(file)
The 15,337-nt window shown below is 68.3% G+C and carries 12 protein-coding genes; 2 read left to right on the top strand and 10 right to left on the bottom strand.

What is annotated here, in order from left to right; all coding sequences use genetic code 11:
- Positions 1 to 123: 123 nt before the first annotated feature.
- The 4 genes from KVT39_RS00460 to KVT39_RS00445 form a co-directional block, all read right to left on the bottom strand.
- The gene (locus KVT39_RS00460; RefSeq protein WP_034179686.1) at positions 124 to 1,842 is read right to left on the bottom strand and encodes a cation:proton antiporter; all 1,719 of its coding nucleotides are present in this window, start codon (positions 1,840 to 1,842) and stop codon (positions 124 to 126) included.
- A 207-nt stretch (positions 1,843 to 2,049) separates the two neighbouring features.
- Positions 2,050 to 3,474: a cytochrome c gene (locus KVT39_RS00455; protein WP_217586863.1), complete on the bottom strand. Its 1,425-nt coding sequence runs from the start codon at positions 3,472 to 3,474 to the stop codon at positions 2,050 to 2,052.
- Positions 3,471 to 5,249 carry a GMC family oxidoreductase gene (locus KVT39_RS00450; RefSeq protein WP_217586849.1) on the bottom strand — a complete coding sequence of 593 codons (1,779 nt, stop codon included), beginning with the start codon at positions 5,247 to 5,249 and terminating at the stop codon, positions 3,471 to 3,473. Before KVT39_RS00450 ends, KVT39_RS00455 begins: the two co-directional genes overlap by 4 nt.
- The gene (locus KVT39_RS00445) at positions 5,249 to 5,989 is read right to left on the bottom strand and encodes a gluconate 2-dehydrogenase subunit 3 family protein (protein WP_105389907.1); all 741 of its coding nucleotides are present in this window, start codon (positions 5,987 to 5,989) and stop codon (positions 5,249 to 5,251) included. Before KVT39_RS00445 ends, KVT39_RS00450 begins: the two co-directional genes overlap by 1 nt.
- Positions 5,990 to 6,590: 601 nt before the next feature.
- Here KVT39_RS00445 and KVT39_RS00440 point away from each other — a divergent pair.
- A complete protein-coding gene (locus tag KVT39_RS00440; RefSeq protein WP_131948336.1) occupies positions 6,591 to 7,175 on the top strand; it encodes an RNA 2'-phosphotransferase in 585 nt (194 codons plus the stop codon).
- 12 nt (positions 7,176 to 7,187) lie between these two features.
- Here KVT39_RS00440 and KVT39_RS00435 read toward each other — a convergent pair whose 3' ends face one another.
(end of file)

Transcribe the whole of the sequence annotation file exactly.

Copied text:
The 15,337-nt window shown below is 68.3% G+C and carries 12 protein-coding genes; 2 read left to right on the top strand and 10 right to left on the bottom strand.

What is annotated here, in order from left to right; all coding sequences use genetic code 11:
- Positions 1 to 123: 123 nt before the first annotated feature.
- The 4 genes from KVT39_RS00460 to KVT39_RS00445 form a co-directional block, all read right to left on the bottom strand.
- The gene (locus KVT39_RS00460; RefSeq protein WP_034179686.1) at positions 124 to 1,842 is read right to left on the bottom strand and encodes a cation:proton antiporter; all 1,719 of its coding nucleotides are present in this window, start codon (positions 1,840 to 1,842) and stop codon (positions 124 to 126) included.
- A 207-nt stretch (positions 1,843 to 2,049) separates the two neighbouring features.
- Positions 2,050 to 3,474: a cytochrome c gene (locus KVT39_RS00455; protein WP_217586863.1), complete on the bottom strand. Its 1,425-nt coding sequence runs from the start codon at positions 3,472 to 3,474 to the stop codon at positions 2,050 to 2,052.
- Positions 3,471 to 5,249 carry a GMC family oxidoreductase gene (locus KVT39_RS00450; RefSeq protein WP_217586849.1) on the bottom strand — a complete coding sequence of 593 codons (1,779 nt, stop codon included), beginning with the start codon at positions 5,247 to 5,249 and terminating at the stop codon, positions 3,471 to 3,473. Before KVT39_RS00450 ends, KVT39_RS00455 begins: the two co-directional genes overlap by 4 nt.
- The gene (locus KVT39_RS00445) at positions 5,249 to 5,989 is read right to left on the bottom strand and encodes a gluconate 2-dehydrogenase subunit 3 family protein (protein WP_105389907.1); all 741 of its coding nucleotides are present in this window, start codon (positions 5,987 to 5,989) and stop codon (positions 5,249 to 5,251) included. Before KVT39_RS00445 ends, KVT39_RS00450 begins: the two co-directional genes overlap by 1 nt.
- Positions 5,990 to 6,590: 601 nt before the next feature.
- Here KVT39_RS00445 and KVT39_RS00440 point away from each other — a divergent pair.
- A complete protein-coding gene (locus tag KVT39_RS00440; RefSeq protein WP_131948336.1) occupies positions 6,591 to 7,175 on the top strand; it encodes an RNA 2'-phosphotransferase in 585 nt (194 codons plus the stop codon).
- 12 nt (positions 7,176 to 7,187) lie between these two features.
- Here KVT39_RS00440 and KVT39_RS00435 read toward each other — a convergent pair whose 3' ends face one another.